21st Apr, 2015

Never Again will we Capitulate in the Face of a Banking Crisis

It’s been a busy week for the political parties as they publish manifestos. While there are broad statements of intent, there is a concerning lack of detail around banking reform and mitigating the next banking crisis. With so much debate on austerity measures, political leaders are jockey to win points for their ideas on dealing with the symptoms, rather than tackling the cause. The banking system is far from fixed and there is sparse debate on the subject…

In the seven years before the financial crisis, lending to non-financial business accounted for just 8% of the total lending by UK banks. In fact, net lending to SMEs (that’s gross lending less repayments) was negative in the Bank of England’s most recent figures. Some of this is compensated with non-bank lending thanks to the rise of p2p lending and firms like rebuildingsociety.com

The banking system needs to do a better job of supporting businesses according to the manifestos of the three main parties published this week. Labour promise to “develop a banking system that works for businesses in every region and every sector in Britain”. The Conservatives “will continue to build a stronger, safer and more secure banking system that… provides businesses with the finance they need to grow and create jobs” and the Liberal Democrats pledge to “grow a competitive banking sector, support alternative finance providers and improve access to finance for business and consumers”.

But there’s a lot more to financial reform than supporting SMEs…

Do the political leaders really think that Basel III goes far enough?!

Do politicians really believe that the reforms of the last five years have fixed the financial system, and that this is something we no longer need to worry about? Experts continue to warn that the next crash could be just around the corner, and research from NEF shows that the UK remains uniquely exposed.

Meanwhile, mis-selling scandals continue to pop up with depressing regularity – even the Pensions Minister seems worried that the government’s latest pension reforms may build the next wave of mis-selling as unscrupulous dealers rush to take advantage of vulnerable pensioners. Have we reached the goal of a financial system that is stable, sustainable and fair?

The stakes could scarcely be higher. So why are our politicians so reluctant to talk about financial reform? Perhaps they are in the pockets of the industry…? Or maybe they just think that financial reform is not a voting issue – that ‘banker bashing’ has become unfashionable.

If the new government doesn’t seek to reform the financial system, then it’s even more important we work together to dis-intermediate finance. Bypassing the banks is one way you can play a small part in helping avert the next financial crisis.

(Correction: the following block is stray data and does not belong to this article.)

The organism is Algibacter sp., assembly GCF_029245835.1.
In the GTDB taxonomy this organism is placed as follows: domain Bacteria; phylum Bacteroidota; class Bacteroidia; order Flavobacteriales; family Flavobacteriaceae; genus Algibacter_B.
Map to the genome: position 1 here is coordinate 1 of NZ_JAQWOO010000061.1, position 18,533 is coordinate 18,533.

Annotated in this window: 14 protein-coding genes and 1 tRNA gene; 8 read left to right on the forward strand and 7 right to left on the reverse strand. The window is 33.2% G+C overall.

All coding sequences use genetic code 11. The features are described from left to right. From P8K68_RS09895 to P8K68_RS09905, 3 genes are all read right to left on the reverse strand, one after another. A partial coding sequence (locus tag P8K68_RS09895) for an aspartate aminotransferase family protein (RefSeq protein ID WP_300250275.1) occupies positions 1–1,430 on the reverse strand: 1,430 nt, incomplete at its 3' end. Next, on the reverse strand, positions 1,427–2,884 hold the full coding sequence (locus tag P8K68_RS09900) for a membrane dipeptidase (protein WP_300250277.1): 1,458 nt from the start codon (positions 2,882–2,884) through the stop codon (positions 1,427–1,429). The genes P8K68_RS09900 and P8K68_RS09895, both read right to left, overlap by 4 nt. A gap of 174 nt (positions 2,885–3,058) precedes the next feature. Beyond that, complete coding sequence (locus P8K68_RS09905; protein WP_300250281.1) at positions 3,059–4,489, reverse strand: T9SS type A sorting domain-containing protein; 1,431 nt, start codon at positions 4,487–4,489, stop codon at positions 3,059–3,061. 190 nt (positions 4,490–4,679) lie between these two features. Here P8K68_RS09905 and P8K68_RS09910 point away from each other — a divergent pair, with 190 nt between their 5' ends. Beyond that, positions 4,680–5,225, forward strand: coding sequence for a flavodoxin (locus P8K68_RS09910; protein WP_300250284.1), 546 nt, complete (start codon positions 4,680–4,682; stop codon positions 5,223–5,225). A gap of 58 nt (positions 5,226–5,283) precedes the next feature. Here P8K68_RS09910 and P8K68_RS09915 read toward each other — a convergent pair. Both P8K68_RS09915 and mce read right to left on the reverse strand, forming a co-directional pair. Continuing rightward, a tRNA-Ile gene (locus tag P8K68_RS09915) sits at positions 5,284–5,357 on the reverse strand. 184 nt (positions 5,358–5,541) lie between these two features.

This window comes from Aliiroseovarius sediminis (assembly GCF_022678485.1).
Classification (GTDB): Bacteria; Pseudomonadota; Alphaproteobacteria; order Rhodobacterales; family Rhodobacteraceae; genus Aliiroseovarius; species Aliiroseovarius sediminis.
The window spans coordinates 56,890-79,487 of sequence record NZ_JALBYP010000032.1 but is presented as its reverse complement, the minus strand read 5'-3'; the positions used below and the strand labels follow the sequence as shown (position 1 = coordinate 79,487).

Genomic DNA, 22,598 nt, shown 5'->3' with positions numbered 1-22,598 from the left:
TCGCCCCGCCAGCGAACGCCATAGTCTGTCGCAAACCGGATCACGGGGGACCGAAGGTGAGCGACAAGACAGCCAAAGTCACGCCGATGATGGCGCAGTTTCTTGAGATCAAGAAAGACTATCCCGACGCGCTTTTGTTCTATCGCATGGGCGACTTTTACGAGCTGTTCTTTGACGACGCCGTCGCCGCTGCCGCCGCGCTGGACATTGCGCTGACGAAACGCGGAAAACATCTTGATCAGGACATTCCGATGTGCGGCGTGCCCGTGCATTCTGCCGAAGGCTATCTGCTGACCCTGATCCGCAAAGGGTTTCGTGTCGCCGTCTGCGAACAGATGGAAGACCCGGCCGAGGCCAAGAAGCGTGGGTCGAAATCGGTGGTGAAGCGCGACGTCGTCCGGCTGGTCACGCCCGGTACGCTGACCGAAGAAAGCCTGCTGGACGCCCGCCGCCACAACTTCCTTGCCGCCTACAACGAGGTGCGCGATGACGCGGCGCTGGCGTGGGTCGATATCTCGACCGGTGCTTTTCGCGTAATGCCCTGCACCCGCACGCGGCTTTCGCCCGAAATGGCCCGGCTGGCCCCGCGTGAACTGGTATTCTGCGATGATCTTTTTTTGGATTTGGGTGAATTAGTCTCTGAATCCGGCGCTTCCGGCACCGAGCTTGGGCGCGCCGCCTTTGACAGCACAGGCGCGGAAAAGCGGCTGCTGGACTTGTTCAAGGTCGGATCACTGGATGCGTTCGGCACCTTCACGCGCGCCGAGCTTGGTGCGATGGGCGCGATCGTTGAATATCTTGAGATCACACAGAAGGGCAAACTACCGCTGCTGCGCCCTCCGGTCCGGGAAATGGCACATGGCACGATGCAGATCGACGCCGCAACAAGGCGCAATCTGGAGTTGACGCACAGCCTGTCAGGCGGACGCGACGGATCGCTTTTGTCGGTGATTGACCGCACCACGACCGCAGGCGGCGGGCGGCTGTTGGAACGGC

Alas it seems we’ve got a long way to go on our mission; but while society needs work, we’ll keep rebuilding.

If you’re not a member and would like to help with the rebuild, please register here.

This article was inspired by posts from Positive Money and the New Economics Foundation. Please help spread awareness. There’s no excuse to be unprepared for the next crisis.

Photo Credit: CC: Rob Taylor


17th Apr, 2015

What do UK party manifestos say about alternative finance?

Who is embracing the finance revolution, and who’s stuck in the past?

Now that the main parties’ 2015 election manifestos have been launched and released for public consumption, we wanted to round up how each of the documents approaches the issue of business finance – and in particular, of course, the party’s attitude to crowdfunding, peer-to-business lending, or other alternative means of finance. (more…)


15th Apr, 2015

#sharethenuts shows the community roots of crowdfunding

Cutting out the middle man allows for revolutionary campaigns.

Alternative finance is a world of two sides. On one hand, there’s the spreadsheets, the vital tens and hundreds that keep our economy ticking over; but on the other, there’s a community spirit that argues connecting people directly with businesses can have an overwhelmingly positive social impact. At rebuildingsociety.com, we believe the directness that the industry provides enables people to make better decisions about how to spend and raise money. (more…)


13th Apr, 2015

A breakthrough in the finance revolution

Seeds of opportunities for SMEs and investors have been sown: the House of Lords is leading the push for a European Capital Markets Union. Central to this will be the potential for better access to finance for SMEs, and more opportunities for investors.

(more…)


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